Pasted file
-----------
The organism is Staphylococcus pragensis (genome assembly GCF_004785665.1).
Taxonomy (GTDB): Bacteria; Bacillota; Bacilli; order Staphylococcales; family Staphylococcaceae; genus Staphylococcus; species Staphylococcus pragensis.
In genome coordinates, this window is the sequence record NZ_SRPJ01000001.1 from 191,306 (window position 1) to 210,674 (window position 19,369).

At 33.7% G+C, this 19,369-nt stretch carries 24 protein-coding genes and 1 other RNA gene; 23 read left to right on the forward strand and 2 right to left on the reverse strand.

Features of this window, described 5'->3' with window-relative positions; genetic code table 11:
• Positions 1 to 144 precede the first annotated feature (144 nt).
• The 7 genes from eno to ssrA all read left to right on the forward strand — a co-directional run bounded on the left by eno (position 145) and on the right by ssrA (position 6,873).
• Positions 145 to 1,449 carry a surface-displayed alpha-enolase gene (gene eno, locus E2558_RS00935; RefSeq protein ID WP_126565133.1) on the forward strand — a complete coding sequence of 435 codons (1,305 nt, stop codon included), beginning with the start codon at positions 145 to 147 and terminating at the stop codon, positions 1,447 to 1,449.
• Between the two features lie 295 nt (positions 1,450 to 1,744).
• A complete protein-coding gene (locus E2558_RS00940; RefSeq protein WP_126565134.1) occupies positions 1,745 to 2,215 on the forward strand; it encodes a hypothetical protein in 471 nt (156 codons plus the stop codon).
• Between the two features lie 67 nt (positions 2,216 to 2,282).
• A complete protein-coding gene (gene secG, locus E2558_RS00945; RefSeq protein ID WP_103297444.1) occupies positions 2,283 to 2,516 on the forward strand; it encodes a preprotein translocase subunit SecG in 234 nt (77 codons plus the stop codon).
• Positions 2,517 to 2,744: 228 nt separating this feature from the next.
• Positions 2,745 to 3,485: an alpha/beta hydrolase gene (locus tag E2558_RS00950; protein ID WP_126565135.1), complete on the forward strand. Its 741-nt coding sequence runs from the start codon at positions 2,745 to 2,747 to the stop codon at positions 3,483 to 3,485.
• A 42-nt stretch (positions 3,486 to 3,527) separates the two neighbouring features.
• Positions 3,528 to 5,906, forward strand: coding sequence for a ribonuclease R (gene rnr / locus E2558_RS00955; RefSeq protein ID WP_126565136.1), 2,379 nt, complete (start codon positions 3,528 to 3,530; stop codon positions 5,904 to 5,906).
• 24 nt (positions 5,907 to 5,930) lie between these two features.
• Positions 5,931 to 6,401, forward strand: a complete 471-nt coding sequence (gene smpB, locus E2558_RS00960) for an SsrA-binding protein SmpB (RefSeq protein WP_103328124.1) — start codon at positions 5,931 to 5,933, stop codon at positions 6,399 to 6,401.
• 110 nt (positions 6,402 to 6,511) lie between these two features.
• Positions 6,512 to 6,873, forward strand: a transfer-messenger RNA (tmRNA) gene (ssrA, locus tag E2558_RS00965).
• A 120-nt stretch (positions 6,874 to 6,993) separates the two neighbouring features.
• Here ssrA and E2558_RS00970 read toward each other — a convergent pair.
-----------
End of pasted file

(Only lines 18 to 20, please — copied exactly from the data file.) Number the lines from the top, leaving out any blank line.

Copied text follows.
• Positions 5,931 to 6,401, forward strand: a complete 471-nt coding sequence (gene smpB, locus E2558_RS00960) for an SsrA-binding protein SmpB (RefSeq protein WP_103328124.1) — start codon at positions 5,931 to 5,933, stop codon at positions 6,399 to 6,401.
• 110 nt (positions 6,402 to 6,511) lie between these two features.
• Positions 6,512 to 6,873, forward strand: a transfer-messenger RNA (tmRNA) gene (ssrA, locus tag E2558_RS00965).